“I have to be on my guard all the time”

“People are only friendly because they want something”


People influenced by this typology will;

Be preoccupied with order,

Seek perfection in what they do,

Be workaholics

Have little time for friends and holidays,

Usually be miserly and stingy, and

Be rigid and stubborn.

“Rules and high standards keep order”

“Other people are reckless and irresponsible in their work”

“If don’t look into the details there may be possible flaws”

“My way is the right way to do things”

“It is not worth doing something unless it is done perfectly”

“I must not waste any time on frivolous things that interfere with my work”

“I can only depend on myself”

Attention-Seeking (Dramatic)

People influenced by this typology will;

Engage in excessive attention seeking activities,

Exhibit excessive emotions,

Have shallow opinions,

Have a strong need for attention, and

Be very political, Machiavellian in their decision making.

“I am in charge of everything”

“People are here to work for me”

“High profile actions promote my image”

“Politics, manipulation and deception are ways of achieving ends”

“I get by on my hunches without really having to think about things”

“It feels good to be at the centre of things”

“The world is a stage – dramatic acts lead to greatness”

“Look at me, aren’t I great”

“I can impress and entertain anybody because I’m an exciting person”

“Boredom is the worst feeling”

“If I can do it – just do it”


People influenced by this typology will;

Tend to give up or not even try,

Believe they are not capable of achievement,

See their position as hopeless, and

Tend to give up if problems arise.

“I am likely to fail”

“The world is against me”

“If anything will go wrong, it will”

“Why bother trying”

“Everything is my fault”

“We cannot beat the competition”


People influenced by this typology will;

Be detached from personal relationships,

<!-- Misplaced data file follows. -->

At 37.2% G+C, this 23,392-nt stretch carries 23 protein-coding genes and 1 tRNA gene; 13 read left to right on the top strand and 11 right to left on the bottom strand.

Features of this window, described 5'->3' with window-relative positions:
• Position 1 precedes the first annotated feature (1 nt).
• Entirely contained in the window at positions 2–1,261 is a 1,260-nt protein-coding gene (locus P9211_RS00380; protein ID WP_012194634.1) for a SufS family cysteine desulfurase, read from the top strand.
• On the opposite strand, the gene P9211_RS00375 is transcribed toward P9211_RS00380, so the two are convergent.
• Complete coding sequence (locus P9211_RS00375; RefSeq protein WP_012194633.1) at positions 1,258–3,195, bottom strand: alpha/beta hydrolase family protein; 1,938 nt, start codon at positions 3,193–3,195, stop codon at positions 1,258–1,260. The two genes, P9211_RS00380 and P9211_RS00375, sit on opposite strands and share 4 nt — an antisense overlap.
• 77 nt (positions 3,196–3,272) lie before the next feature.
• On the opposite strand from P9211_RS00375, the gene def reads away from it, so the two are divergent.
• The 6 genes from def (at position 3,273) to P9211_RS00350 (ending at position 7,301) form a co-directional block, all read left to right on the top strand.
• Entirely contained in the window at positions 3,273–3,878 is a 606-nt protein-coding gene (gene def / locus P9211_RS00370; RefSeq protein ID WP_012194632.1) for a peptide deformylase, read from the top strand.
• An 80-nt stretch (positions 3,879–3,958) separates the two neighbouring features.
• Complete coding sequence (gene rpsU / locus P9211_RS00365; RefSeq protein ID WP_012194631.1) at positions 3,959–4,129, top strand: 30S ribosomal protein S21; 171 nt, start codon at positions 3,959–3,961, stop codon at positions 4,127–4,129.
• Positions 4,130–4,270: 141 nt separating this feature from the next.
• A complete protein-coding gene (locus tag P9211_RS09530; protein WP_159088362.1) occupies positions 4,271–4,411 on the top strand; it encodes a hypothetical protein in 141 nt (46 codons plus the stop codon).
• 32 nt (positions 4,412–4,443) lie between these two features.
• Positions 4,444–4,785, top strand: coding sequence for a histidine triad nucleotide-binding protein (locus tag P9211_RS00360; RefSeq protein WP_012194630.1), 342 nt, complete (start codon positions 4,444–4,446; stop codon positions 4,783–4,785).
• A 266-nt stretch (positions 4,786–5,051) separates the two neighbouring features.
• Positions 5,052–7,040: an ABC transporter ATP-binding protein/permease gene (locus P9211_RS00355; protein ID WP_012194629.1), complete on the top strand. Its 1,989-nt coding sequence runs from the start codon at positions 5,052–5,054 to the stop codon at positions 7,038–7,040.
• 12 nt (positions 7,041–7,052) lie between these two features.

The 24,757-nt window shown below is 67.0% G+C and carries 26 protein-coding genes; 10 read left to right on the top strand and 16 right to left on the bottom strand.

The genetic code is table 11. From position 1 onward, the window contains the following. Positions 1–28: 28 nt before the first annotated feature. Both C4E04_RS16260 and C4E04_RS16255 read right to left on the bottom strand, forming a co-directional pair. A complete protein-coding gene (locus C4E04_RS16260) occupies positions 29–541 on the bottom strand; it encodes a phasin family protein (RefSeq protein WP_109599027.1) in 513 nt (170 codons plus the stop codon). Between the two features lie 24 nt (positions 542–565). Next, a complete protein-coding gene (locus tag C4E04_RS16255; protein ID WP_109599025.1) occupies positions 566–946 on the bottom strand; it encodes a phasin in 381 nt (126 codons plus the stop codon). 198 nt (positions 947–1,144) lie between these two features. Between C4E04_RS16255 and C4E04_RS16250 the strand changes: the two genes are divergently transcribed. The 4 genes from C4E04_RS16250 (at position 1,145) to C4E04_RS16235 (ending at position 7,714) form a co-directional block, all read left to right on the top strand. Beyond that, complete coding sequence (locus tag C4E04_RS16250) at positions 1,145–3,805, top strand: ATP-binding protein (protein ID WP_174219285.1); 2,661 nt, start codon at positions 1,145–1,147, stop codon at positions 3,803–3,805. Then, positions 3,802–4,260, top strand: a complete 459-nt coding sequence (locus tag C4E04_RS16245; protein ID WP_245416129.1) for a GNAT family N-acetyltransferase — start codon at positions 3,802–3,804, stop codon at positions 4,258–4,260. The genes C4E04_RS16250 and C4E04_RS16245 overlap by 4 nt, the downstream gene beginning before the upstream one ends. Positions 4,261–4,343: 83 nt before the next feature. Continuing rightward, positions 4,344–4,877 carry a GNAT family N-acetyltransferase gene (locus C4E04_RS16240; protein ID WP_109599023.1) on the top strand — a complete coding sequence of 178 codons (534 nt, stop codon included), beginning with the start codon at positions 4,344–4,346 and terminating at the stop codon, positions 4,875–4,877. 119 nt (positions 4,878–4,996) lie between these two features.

Be indifferent to opinion,

Have very little pleasure in life,

Be socially inept,

Be very passive and uncommitted when events are occurring, and

Prefer to work alone.

“I hate being around and tied up with other people”

“I like my privacy and not being close to others”

“Its best not to confide in others”

“Relationships are always difficult and end up badly”

“I am best working on my own”

“I don’t need an intimate relationship”

Narcissistic Typology

People influenced by this typology will;

Need to be admired,

Have a strong sense of self importance,

Have a lack of insight into other people’s needs and feelings,

Have a sense of entitlement,

Have a sense of superiority,

Have a strong but very fragile self-esteem, and

Be envious of others.

“I very special and deserve VIP treatment”

“Rules don’t apply to me”                                                                  “I look after No. 1”

“If others don’t give me the praise and recognition I deserve, they should be punished”

“Who are you to criticize me?”

The firm will become self-absorbed and seek to capitalize on opportunities that show greatness. These are very inward looking (Christensen & Cheney 2000), where stakeholder interests are rarely considered, often leaving them to drop off support. Self rhetoric can become so intense an echo of unrealistic dreams and grand schemes, that in telling himself who he is and what he stands for, that he will forget who he is and what he stands for (Hatch & Schultz 2002).